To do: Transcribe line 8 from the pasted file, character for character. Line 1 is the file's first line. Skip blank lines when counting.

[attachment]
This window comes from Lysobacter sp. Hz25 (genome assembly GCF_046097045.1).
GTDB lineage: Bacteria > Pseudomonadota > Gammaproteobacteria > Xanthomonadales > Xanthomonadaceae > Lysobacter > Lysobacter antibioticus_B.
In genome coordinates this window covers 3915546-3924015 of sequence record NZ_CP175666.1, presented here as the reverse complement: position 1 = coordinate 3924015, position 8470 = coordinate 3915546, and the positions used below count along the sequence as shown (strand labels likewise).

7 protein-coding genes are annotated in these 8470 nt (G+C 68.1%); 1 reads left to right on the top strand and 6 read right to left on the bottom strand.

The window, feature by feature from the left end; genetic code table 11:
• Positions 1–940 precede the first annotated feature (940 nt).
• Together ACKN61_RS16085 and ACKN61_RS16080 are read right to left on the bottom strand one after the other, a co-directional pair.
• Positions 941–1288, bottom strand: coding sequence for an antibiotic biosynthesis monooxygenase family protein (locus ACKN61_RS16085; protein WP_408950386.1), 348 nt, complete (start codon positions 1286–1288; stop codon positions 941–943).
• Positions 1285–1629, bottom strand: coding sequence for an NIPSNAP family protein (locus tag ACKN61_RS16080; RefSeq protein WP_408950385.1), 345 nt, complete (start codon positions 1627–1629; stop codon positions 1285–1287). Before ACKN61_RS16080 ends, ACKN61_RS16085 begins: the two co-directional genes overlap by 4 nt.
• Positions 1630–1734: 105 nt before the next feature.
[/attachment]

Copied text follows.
• Positions 941–1288, bottom strand: coding sequence for an antibiotic biosynthesis monooxygenase family protein (locus ACKN61_RS16085; protein WP_408950386.1), 348 nt, complete (start codon positions 1286–1288; stop codon positions 941–943).